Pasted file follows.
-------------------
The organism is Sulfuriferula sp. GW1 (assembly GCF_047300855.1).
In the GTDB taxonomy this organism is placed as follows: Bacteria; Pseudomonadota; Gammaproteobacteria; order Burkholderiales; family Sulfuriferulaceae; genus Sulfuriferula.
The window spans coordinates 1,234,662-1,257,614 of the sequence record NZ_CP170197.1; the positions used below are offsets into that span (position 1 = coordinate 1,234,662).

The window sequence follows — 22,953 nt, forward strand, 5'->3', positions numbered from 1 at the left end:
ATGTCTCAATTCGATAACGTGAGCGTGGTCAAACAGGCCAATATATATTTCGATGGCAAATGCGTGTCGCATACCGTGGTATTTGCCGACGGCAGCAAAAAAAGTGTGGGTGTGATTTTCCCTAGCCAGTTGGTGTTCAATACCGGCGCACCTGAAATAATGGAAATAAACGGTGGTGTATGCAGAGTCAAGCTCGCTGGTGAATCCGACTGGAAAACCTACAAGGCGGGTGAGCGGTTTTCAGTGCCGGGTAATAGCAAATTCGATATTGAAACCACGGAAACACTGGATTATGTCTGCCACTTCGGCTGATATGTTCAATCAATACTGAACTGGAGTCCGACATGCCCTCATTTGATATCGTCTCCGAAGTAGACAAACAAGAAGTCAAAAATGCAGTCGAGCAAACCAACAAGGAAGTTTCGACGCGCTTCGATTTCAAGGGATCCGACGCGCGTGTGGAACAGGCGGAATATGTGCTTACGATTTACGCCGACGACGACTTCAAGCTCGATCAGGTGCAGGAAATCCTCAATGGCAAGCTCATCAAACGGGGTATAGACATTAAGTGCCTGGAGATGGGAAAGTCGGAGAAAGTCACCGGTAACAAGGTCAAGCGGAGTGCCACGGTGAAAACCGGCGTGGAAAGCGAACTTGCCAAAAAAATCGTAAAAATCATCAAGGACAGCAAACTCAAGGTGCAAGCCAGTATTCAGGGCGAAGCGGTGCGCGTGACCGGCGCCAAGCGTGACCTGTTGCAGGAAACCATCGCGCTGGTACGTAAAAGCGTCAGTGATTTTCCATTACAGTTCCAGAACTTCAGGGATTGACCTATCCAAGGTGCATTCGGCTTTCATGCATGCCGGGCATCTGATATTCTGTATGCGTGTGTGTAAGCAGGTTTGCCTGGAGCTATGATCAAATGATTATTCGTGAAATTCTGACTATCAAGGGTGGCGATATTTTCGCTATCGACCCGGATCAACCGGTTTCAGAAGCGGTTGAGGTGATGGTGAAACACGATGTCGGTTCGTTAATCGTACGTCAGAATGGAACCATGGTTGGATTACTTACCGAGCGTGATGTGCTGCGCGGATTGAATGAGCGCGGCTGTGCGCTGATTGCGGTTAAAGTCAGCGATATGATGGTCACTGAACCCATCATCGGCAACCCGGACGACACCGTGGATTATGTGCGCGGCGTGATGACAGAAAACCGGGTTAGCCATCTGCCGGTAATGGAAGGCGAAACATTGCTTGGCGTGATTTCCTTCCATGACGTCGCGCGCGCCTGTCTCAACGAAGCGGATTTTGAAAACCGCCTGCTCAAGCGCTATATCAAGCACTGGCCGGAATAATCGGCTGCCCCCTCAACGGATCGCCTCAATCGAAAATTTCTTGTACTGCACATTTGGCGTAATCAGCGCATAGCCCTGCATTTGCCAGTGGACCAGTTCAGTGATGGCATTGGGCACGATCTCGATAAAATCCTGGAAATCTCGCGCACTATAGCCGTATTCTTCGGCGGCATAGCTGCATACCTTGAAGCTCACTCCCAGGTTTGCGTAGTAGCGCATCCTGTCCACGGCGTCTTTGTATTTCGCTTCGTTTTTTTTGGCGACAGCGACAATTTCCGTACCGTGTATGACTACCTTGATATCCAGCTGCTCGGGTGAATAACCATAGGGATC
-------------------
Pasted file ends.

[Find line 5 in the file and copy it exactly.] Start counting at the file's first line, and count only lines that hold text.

ATGTCTCAATTCGATAACGTGAGCGTGGTCAAACAGGCCAATATATATTTCGATGGCAAATGCGTGTCGCATACCGTGGTATTTGCCGACGGCAGCAAAAAAAGTGTGGGTGTGATTTTCCCTAGCCAGTTGGTGTTCAATACCGGCGCACCTGAAATAATGGAAATAAACGGTGGTGTATGCAGAGTCAAGCTCGCTGGTGAATCCGACTGGAAAACCTACAAGGCGGGTGAGCGGTTTTCAGTGCCGGGTAATAGCAAATTCGATATTGAAACCACGGAAACACTGGATTATGTCTGCCACTTCGGCTGATATGTTCAATCAATACTGAACTGGAGTCCGACATGCCCTCATTTGATATCGTCTCCGAAGTAGACAAACAAGAAGTCAAAAATGCAGTCGAGCAAACCAACAAGGAAGTTTCGACGCGCTTCGATTTCAAGGGATCCGACGCGCGTGTGGAACAGGCGGAATATGTGCTTACGATTTACGCCGACGACGACTTCAAGCTCGATCAGGTGCAGGAAATCCTCAATGGCAAGCTCATCAAACGGGGTATAGACATTAAGTGCCTGGAGATGGGAAAGTCGGAGAAAGTCACCGGTAACAAGGTCAAGCGGAGTGCCACGGTGAAAACCGGCGTGGAAAGCGAACTTGCCAAAAAAATCGTAAAAATCATCAAGGACAGCAAACTCAAGGTGCAAGCCAGTATTCAGGGCGAAGCGGTGCGCGTGACCGGCGCCAAGCGTGACCTGTTGCAGGAAACCATCGCGCTGGTACGTAAAAGCGTCAGTGATTTTCCATTACAGTTCCAGAACTTCAGGGATTGACCTATCCAAGGTGCATTCGGCTTTCATGCATGCCGGGCATCTGATATTCTGTATGCGTGTGTGTAAGCAGGTTTGCCTGGAGCTATGATCAAATGATTATTCGTGAAATTCTGACTATCAAGGGTGGCGATATTTTCGCTATCGACCCGGATCAACCGGTTTCAGAAGCGGTTGAGGTGATGGTGAAACACGATGTCGGTTCGTTAATCGTACGTCAGAATGGAACCATGGTTGGATTACTTACCGAGCGTGATGTGCTGCGCGGATTGAATGAGCGCGGCTGTGCGCTGATTGCGGTTAAAGTCAGCGATATGATGGTCACTGAACCCATCATCGGCAACCCGGACGACACCGTGGATTATGTGCGCGGCGTGATGACAGAAAACCGGGTTAGCCATCTGCCGGTAATGGAAGGCGAAACATTGCTTGGCGTGATTTCCTTCCATGACGTCGCGCGCGCCTGTCTCAACGAAGCGGATTTTGAAAACCGCCTGCTCAAGCGCTATATCAAGCACTGGCCGGAATAATCGGCTGCCCCCTCAACGGATCGCCTCAATCGAAAATTTCTTGTACTGCACATTTGGCGTAATCAGCGCATAGCCCTGCATTTGCCAGTGGACCAGTTCAGTGATGGCATTGGGCACGATCTCGATAAAATCCTGGAAATCTCGCGCACTATAGCCGTATTCTTCGGCGGCATAGCTGCATACCTTGAAGCTCACTCCCAGGTTTGCGTAGTAGCGCATCCTGTCCACGGCGTCTTTGTATTTCGCTTCGTTTTTTTTGGCGACAGCGACAATTTCCGTACCGTGTATGACTACCTTGATATCCAGCTGCTCGGGTGAATAACCATAGGGATC